Excerpt: It is passing strange for federal officials, including the president, to accuse Arizona of irresponsibility while the federal government is refusing to fulfill its responsibility to control the nation's borders. Such control is an essential attribute of national sovereignty. America is the only developed nation that has a 2,000-mile border with a developing nation, and the government's refusal to control that border is why there are an estimated 460,000 illegal immigrants in Arizona and why the nation, sensibly insisting on first things first, resists "comprehensive" immigration reform. Arizona's law makes what is already a federal offense -- being in the country illegally -- a state offense. Some critics seem not to understand Arizona's right to assert concurrent jurisdiction. The Mexican American Legal Defense and Education Fund attacks Gov. Jan Brewer's character and motives, saying she "caved to the radical fringe." This poses a semantic puzzle: Can the large majority of Arizonans who support the law be a "fringe" of their state?

Illegal immigrants plan to leave over Ariz. Law
Excerpt: Many of the cars that once stopped in the Home Depot parking lot to pick up day laborers to hang drywall or do landscaping now just drive on by. Arizona's sweeping immigration bill allows police to arrest illegal immigrant day laborers seeking work on the street or anyone trying to hire them. It won't take effect until summer but it is already having an effect on the state's underground economy. "Nobody wants to pick us up," Julio Loyola Diaz says in Spanish as he and dozens of other men wait under the shade of palo verde trees and lean against a low brick wall outside the east Phoenix home improvement store. Many day laborers like Diaz say they will leave Arizona because of the law, which also makes it a crime to be in the U.S. illegally and directs police to question people about their immigration status if there is reason to suspect they are illegal immigrants.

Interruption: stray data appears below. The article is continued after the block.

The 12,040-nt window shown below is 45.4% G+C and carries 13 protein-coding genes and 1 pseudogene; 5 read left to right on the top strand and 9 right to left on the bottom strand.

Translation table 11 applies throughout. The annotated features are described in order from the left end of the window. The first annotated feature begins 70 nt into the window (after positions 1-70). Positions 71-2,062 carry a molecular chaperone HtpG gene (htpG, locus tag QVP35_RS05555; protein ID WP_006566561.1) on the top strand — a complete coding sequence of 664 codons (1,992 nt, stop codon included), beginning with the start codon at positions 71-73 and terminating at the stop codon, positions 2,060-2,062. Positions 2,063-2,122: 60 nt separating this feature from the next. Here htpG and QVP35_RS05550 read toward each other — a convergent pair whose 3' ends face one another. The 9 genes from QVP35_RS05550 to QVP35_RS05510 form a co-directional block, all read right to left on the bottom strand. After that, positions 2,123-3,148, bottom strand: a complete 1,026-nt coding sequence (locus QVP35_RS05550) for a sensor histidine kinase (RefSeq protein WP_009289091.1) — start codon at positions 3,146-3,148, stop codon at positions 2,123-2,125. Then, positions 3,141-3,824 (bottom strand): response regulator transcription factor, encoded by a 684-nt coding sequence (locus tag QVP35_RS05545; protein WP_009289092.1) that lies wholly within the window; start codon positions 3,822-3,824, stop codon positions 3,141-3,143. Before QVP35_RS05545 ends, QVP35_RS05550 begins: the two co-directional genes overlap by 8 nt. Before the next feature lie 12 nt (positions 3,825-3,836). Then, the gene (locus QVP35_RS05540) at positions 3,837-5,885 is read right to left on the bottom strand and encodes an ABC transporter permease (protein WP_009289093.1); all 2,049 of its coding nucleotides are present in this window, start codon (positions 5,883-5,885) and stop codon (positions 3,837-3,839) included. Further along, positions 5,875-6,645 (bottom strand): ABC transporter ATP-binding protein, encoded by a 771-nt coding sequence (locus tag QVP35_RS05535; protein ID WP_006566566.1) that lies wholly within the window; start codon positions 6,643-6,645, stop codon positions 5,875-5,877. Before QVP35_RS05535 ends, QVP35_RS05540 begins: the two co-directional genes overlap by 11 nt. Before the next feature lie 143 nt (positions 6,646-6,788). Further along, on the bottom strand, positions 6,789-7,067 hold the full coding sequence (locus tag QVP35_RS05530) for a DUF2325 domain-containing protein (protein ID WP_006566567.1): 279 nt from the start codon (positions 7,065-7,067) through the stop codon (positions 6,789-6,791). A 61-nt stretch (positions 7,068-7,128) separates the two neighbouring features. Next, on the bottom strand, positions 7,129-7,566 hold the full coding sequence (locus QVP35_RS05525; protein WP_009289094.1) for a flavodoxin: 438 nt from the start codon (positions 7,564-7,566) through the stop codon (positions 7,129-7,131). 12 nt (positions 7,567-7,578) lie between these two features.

'When we understand that slide, we'll have won the war:' US generals given baffling PowerPoint presentation to try to explain Afghanistan mess
Come on, figure it out!

Deconstructing the Outrage
Excerpt: I have been trying to collate all the furor over the Arizona law, much of it written by those who do not live in locales that have been transformed by illegal immigration. These writers are more likely to show solidarity from a distance than to visit or live in the areas that have been so radically changed by the phenomenon. On the unfortunate matter of "presenting papers": I have done that numerous times this year — boarding airplanes, purchasing things on a credit card, checking into a hotel, showing a doorman an I.D. when locked out, going to the DMV, and, in one case, pulling off a rural road to use my cell phone in a way that alarmed a chance highway patrolman. An I.D. check to allay "reasonable suspicion" or "probable cause" is very American. On the matter of racial profiling: No one wishes to harass citizens by race or gender, but, again unfortunately, we already profile constantly. When I had top classics students, I quite bluntly explained to graduating seniors that those who were Mexican American and African American had very good chances of entering Ivy League or other top graduate schools from Fresno, those who were women and Asians so-so chances, and those who were white males with CSUF BAs very little chance, despite straight A's and top GRE scores.